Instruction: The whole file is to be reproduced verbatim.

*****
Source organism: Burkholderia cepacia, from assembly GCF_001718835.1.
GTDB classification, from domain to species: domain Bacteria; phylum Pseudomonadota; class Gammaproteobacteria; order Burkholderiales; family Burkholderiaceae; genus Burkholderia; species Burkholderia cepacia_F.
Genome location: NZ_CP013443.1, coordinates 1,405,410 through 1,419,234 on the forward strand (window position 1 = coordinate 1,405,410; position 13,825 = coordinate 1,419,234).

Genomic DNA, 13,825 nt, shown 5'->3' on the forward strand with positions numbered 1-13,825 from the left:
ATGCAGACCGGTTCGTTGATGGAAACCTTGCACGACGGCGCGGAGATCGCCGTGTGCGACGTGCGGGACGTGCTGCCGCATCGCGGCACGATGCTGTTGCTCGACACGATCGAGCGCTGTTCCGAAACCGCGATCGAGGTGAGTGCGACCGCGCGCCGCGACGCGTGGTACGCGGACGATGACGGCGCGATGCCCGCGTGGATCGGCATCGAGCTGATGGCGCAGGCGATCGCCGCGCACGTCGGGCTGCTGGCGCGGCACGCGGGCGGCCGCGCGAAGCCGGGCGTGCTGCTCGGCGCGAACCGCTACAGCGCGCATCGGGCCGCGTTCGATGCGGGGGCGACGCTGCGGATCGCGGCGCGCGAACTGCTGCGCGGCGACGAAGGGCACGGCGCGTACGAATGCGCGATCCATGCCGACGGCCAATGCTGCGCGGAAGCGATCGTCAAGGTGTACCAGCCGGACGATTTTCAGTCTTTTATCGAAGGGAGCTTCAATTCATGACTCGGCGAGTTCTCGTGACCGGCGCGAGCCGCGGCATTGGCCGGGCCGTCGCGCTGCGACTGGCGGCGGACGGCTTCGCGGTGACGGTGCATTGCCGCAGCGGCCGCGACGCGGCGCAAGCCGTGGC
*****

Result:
Source organism: Burkholderia cepacia, from assembly GCF_001718835.1.
GTDB classification, from domain to species: domain Bacteria; phylum Pseudomonadota; class Gammaproteobacteria; order Burkholderiales; family Burkholderiaceae; genus Burkholderia; species Burkholderia cepacia_F.
Genome location: NZ_CP013443.1, coordinates 1,405,410 through 1,419,234 on the forward strand (window position 1 = coordinate 1,405,410; position 13,825 = coordinate 1,419,234).

Genomic DNA, 13,825 nt, shown 5'->3' on the forward strand with positions numbered 1-13,825 from the left:
ATGCAGACCGGTTCGTTGATGGAAACCTTGCACGACGGCGCGGAGATCGCCGTGTGCGACGTGCGGGACGTGCTGCCGCATCGCGGCACGATGCTGTTGCTCGACACGATCGAGCGCTGTTCCGAAACCGCGATCGAGGTGAGTGCGACCGCGCGCCGCGACGCGTGGTACGCGGACGATGACGGCGCGATGCCCGCGTGGATCGGCATCGAGCTGATGGCGCAGGCGATCGCCGCGCACGTCGGGCTGCTGGCGCGGCACGCGGGCGGCCGCGCGAAGCCGGGCGTGCTGCTCGGCGCGAACCGCTACAGCGCGCATCGGGCCGCGTTCGATGCGGGGGCGACGCTGCGGATCGCGGCGCGCGAACTGCTGCGCGGCGACGAAGGGCACGGCGCGTACGAATGCGCGATCCATGCCGACGGCCAATGCTGCGCGGAAGCGATCGTCAAGGTGTACCAGCCGGACGATTTTCAGTCTTTTATCGAAGGGAGCTTCAATTCATGACTCGGCGAGTTCTCGTGACCGGCGCGAGCCGCGGCATTGGCCGGGCCGTCGCGCTGCGACTGGCGGCGGACGGCTTCGCGGTGACGGTGCATTGCCGCAGCGGCCGCGACGCGGCGCAAGCCGTGGC